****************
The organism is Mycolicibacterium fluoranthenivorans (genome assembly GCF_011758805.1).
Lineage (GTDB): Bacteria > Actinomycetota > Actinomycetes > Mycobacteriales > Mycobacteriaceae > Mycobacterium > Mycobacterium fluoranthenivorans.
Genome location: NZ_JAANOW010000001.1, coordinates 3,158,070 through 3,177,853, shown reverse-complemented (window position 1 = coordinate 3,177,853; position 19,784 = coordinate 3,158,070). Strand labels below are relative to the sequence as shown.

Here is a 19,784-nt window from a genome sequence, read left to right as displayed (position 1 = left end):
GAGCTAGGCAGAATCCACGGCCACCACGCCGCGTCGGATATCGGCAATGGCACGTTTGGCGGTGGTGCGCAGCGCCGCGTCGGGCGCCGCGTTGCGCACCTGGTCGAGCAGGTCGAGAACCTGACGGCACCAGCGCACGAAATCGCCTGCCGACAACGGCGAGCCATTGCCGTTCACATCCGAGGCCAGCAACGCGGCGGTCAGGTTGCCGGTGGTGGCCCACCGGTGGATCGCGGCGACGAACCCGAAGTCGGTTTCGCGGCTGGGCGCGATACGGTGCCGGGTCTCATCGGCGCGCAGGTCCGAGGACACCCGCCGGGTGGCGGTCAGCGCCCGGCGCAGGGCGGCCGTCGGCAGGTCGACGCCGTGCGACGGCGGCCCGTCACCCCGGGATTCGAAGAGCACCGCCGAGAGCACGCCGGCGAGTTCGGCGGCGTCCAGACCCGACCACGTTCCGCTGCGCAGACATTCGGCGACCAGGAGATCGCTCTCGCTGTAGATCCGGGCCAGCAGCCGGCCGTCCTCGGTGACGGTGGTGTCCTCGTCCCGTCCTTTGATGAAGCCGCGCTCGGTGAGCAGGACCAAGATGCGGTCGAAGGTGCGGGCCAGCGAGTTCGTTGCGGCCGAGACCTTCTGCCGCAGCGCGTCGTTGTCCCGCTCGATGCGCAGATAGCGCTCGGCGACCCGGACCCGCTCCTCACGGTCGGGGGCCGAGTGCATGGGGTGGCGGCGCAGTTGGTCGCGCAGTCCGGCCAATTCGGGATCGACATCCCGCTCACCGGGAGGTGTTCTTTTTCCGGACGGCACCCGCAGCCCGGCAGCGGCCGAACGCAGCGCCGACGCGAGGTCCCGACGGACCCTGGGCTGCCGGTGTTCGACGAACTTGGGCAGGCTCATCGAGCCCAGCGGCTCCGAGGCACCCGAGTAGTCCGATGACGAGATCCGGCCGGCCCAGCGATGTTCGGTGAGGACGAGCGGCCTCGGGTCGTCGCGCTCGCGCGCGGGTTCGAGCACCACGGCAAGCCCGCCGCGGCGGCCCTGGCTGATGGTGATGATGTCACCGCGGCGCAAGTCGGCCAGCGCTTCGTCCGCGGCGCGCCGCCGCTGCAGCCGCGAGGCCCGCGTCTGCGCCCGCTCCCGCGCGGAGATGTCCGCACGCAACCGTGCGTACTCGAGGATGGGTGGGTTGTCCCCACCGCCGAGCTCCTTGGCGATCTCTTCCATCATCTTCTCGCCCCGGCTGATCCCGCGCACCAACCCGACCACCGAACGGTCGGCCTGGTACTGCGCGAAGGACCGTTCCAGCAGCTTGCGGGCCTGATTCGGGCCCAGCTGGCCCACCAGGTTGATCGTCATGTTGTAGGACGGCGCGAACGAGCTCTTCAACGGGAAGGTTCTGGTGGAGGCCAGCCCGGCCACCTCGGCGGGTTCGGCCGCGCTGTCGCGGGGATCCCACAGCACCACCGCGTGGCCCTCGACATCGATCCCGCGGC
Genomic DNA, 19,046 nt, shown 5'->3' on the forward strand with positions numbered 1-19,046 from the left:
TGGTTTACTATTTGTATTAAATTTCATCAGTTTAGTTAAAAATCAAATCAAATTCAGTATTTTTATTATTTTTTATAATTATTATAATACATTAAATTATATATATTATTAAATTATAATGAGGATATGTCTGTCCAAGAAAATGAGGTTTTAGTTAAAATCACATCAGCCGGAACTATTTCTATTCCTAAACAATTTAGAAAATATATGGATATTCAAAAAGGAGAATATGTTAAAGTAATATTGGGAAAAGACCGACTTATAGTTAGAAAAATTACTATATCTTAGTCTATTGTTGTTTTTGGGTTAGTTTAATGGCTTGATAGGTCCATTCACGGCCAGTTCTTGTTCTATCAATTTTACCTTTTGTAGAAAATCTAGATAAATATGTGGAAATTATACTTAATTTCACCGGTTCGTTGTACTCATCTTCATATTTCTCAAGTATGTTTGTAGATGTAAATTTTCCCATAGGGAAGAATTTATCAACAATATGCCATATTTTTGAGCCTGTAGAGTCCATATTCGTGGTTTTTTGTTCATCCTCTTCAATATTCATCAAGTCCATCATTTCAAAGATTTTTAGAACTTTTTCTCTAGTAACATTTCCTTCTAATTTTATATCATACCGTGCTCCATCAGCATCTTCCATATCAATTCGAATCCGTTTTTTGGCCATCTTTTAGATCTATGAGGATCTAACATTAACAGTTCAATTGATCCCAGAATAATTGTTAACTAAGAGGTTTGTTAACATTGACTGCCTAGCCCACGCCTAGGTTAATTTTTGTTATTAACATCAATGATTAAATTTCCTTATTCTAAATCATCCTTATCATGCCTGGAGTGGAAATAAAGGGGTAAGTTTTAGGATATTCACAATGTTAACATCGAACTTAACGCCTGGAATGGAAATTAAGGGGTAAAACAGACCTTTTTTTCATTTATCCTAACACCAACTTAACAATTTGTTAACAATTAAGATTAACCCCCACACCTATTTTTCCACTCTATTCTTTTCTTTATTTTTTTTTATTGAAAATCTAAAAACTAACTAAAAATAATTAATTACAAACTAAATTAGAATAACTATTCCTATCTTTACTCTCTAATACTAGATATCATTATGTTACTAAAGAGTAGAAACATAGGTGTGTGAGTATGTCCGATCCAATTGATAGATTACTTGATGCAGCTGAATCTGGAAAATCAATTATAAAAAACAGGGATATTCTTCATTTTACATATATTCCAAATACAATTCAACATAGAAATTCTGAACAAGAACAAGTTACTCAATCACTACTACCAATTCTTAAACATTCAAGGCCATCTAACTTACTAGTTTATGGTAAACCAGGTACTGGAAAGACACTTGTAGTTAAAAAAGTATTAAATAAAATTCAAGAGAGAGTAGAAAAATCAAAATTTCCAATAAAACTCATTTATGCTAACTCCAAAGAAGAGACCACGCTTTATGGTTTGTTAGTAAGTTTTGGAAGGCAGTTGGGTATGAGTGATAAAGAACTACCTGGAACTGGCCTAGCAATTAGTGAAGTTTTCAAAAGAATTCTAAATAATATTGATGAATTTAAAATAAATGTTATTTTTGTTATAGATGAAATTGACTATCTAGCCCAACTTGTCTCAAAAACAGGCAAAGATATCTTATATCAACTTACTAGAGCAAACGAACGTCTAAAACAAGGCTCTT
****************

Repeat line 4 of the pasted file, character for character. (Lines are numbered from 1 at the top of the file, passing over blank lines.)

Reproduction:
Here is a 19,784-nt window from a genome sequence, read left to right as displayed (position 1 = left end):